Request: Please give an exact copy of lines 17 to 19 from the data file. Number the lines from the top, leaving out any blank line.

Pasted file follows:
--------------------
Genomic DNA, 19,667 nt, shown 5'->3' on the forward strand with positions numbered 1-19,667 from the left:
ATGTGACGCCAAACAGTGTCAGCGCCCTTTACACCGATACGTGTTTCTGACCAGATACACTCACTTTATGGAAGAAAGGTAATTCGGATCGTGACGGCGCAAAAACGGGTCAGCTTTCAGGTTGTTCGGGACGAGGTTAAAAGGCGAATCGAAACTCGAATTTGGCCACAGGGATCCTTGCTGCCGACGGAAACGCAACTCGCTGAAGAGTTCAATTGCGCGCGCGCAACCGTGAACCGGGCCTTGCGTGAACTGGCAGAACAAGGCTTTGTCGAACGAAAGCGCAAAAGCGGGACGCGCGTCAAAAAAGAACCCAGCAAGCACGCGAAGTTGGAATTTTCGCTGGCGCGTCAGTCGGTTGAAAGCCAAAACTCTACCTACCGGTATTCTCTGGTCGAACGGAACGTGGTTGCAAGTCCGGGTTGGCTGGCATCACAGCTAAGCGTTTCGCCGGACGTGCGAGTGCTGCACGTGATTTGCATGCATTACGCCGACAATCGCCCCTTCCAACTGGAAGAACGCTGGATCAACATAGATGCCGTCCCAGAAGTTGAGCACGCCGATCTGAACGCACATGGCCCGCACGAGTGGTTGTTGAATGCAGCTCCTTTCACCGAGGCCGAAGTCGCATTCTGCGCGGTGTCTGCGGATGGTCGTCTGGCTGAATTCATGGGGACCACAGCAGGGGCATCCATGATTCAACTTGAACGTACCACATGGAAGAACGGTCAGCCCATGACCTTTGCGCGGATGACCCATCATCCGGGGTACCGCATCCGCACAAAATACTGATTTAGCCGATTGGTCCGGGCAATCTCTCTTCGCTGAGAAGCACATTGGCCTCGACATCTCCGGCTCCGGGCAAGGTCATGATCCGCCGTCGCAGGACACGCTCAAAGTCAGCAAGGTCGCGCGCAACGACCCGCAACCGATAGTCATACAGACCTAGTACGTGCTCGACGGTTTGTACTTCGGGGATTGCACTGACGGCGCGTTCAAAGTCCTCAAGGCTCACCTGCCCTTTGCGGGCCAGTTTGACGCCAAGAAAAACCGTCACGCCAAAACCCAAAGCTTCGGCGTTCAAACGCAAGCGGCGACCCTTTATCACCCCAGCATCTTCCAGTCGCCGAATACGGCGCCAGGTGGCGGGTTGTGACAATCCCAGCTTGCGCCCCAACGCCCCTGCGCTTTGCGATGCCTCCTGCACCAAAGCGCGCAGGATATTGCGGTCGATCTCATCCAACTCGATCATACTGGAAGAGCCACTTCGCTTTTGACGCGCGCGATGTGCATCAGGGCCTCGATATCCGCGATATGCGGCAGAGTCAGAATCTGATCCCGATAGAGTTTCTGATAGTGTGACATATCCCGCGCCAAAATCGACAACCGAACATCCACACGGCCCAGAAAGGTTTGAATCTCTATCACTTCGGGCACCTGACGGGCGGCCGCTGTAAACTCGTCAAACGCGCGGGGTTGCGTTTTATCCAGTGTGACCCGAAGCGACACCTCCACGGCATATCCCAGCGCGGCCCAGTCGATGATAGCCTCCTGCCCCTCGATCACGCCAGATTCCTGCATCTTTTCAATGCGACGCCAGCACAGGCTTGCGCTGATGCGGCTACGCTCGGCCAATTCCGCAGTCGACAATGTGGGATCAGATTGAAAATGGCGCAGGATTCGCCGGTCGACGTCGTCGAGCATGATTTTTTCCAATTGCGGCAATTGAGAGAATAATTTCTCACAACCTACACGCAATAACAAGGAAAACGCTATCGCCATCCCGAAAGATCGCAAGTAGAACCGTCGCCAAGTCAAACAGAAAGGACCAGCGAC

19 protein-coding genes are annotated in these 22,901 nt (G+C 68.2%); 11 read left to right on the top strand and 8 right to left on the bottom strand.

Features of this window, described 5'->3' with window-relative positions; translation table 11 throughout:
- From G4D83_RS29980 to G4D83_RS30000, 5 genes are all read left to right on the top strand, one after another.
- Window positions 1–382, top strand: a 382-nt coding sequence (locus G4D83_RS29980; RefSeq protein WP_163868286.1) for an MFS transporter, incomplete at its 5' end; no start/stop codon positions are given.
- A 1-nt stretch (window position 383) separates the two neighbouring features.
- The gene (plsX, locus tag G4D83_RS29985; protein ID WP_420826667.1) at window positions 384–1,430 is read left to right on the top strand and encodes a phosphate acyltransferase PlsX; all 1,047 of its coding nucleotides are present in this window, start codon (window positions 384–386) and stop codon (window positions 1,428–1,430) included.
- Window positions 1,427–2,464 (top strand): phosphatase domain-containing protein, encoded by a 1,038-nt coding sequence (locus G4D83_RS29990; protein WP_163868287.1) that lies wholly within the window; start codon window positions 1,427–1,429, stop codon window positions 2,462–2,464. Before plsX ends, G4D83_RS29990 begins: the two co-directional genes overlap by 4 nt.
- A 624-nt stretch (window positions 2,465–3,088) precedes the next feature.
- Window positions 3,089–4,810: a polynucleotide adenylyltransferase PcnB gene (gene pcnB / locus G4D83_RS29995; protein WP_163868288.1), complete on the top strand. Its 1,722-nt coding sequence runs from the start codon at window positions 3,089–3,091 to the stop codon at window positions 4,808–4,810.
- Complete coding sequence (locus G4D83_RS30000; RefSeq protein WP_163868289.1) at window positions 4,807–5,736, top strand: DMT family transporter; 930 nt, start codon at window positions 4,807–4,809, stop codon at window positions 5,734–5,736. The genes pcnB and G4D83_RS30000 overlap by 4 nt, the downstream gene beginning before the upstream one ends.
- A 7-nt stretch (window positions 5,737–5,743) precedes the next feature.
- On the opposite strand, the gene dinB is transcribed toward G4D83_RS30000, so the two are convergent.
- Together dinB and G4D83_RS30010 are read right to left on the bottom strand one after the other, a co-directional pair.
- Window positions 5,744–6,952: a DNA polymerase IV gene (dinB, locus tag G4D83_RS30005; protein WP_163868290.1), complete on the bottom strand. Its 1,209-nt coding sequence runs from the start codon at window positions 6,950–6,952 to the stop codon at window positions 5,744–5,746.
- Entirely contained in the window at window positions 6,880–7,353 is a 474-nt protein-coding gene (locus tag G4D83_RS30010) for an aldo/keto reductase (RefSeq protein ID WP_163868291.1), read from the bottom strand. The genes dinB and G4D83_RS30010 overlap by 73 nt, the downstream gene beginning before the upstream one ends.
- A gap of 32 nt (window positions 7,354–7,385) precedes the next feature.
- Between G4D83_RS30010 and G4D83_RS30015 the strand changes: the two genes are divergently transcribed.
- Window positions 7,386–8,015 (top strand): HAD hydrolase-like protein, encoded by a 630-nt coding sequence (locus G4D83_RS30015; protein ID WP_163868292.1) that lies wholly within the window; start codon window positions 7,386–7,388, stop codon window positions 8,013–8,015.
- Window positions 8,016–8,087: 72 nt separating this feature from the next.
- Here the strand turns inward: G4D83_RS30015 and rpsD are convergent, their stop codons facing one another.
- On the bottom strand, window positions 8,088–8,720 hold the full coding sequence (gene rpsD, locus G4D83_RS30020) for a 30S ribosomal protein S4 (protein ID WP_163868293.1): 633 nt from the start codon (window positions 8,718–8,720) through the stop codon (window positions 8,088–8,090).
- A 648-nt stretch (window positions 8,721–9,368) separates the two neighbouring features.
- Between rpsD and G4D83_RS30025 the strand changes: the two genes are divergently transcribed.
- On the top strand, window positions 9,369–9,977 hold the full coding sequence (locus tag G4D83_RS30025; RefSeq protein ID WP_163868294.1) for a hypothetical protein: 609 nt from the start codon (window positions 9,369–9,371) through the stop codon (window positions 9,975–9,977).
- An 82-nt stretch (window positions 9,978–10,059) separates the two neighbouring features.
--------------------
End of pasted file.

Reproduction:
- Entirely contained in the window at window positions 6,880–7,353 is a 474-nt protein-coding gene (locus tag G4D83_RS30010) for an aldo/keto reductase (RefSeq protein ID WP_163868291.1), read from the bottom strand. The genes dinB and G4D83_RS30010 overlap by 73 nt, the downstream gene beginning before the upstream one ends.
- A gap of 32 nt (window positions 7,354–7,385) precedes the next feature.
- Between G4D83_RS30010 and G4D83_RS30015 the strand changes: the two genes are divergently transcribed.